Gustav Eiffel – yes, of the Eiffel Tower– designed the labyrinth of internal iron trusses that supports the statue’s copper skin, which is only the thickness of two pennies.

It was truly humbling and thrilling to stand at the base of this ENORMOUS work of art – the international symbol ofAmerica’s promise of freedom. Adding to that specialness was the clear blue cloudless sky above and the fact that there were very few others on the island with us.

We had reserved space on the very first boat of the morning and that put us in the park in time to see the way morning light illuminated the statue. I took many, many photos, as you might imagine, and didn’t have to elbow through crowds to do so.

The Statue of Liberty has been the symbol of hope and awaiting freedom for hundreds of thousands of immigrants who have made our country what it is today. She and her torch were what welcomed those ships full of weary travelers to our shores, but passing through processing at Ellis Island is what gave them the key.

Ellis Island is a complex of buildings on its own island reached by a short ferry ride from the lady herself. Kelley and I were surprised to see how many buildings actually comprise the site. When we learned more about the immigration process in the late 1880s through the 1950s, it became apparent why so many buildings were needed.

Third class steam ship passengers from other countries, who wished to live in the United States, were “processed” at Ellis Island to determine whether they would be granted legal entry. Most passed through in a matter of hours, but some were detained for further medical, intellectual or mental testing. Those who were truly ill were kept in the hospital there until they recovered or were sent back home, and their accompanying family members lived on the island in dorms until the hospitalized relative’s fate was determined.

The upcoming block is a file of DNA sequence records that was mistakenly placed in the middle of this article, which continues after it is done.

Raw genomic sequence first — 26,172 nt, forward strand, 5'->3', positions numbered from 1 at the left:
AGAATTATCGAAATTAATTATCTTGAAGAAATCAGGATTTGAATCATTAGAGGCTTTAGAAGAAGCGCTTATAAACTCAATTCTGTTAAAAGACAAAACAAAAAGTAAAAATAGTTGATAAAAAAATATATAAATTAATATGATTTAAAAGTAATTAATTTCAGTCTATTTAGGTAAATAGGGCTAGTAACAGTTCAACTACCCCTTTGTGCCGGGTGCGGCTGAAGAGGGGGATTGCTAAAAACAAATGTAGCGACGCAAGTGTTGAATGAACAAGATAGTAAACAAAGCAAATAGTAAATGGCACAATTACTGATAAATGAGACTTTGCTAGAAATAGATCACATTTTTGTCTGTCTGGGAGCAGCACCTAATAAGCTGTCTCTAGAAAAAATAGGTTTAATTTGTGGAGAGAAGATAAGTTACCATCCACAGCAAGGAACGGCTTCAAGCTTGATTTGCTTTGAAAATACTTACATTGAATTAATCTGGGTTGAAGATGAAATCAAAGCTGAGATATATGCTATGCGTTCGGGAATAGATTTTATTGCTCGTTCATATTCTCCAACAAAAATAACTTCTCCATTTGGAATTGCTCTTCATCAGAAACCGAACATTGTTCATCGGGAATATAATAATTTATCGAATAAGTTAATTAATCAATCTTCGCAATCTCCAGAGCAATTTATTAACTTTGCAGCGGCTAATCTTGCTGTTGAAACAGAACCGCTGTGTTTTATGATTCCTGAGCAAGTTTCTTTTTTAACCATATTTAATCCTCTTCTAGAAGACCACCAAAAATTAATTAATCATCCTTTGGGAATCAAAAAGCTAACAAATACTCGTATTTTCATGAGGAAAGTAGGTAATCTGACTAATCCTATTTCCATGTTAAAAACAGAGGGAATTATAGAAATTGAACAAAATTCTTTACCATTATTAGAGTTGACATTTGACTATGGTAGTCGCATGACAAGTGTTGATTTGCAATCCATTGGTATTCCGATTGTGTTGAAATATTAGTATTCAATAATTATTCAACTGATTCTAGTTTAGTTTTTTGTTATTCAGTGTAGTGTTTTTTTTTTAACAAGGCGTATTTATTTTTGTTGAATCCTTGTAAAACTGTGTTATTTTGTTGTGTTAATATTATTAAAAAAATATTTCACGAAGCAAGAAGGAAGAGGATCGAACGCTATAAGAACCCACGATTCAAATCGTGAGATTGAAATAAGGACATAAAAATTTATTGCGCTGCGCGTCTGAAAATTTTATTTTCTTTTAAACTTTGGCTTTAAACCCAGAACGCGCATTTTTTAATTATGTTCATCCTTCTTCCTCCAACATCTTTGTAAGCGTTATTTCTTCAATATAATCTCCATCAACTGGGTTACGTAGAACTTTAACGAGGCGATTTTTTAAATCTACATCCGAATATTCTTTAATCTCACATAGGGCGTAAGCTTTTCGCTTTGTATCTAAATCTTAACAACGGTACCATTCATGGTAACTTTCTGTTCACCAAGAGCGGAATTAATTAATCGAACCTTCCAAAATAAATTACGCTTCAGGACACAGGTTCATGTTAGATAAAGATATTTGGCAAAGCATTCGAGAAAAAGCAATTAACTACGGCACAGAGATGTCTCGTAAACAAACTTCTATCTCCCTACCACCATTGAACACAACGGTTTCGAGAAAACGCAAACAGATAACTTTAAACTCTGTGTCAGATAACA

We saw the court room where immigrants threatened with being returned to their homeland pled their cases. We also saw the room where those who were allowed through met up with their loved ones already in America.

I imagine the sight of the Statue of Liberty from Ellis Island continued to give immigrants hope as they boarded a ferry bound for New York’s shore, and that those who passed by her once again as they were sent out to sea, rejected by America’s freedom, loathed her sight.

Freedom Exercised

Back on the mainland, we made our way to the city’s financial district. We had tickets to visit the newly-opened 9/11 memorial there. It wasn’t planned – but was a nice coincidence – that we passed right by the “Occupy Wall Street” protesters who are still occupying Wall Street from their camp at Liberty Square.

The space is tightly-packed with tents and peaceful protesters playing music and holding up signs. A few protesters engage the MANY passersby clogging the sidewalk with the “rubberneck” factor, though officers periodically asked people to keep the sidewalk traffic flowing. There is definitely a police presence, but no palpable tension between them and the campers.

What comes of the Occupy movement remains to be seen, but America’s freedoms allow the protesters to assemble. I had the feeling that we walked past the birthplace of a movement that will have historical significance and impact.

Freedom Attacked

Just a couple blocks away from the Occupy camp is the entrance to the newly opened 9/11 Memorial site. Tickets are free but reservations are required.

Before being allowed to walk the long path toward the memorial, which winds around the construction site of new World Trade Center buildings, visitors go through airport-like security. No one minds; it’s an understatement to say visitors comprehend why that level of security is needed at this particular location. The horrific events at this tragic site gave rise to the increased security and screenings Americans have become accustomed to over the past 10 years.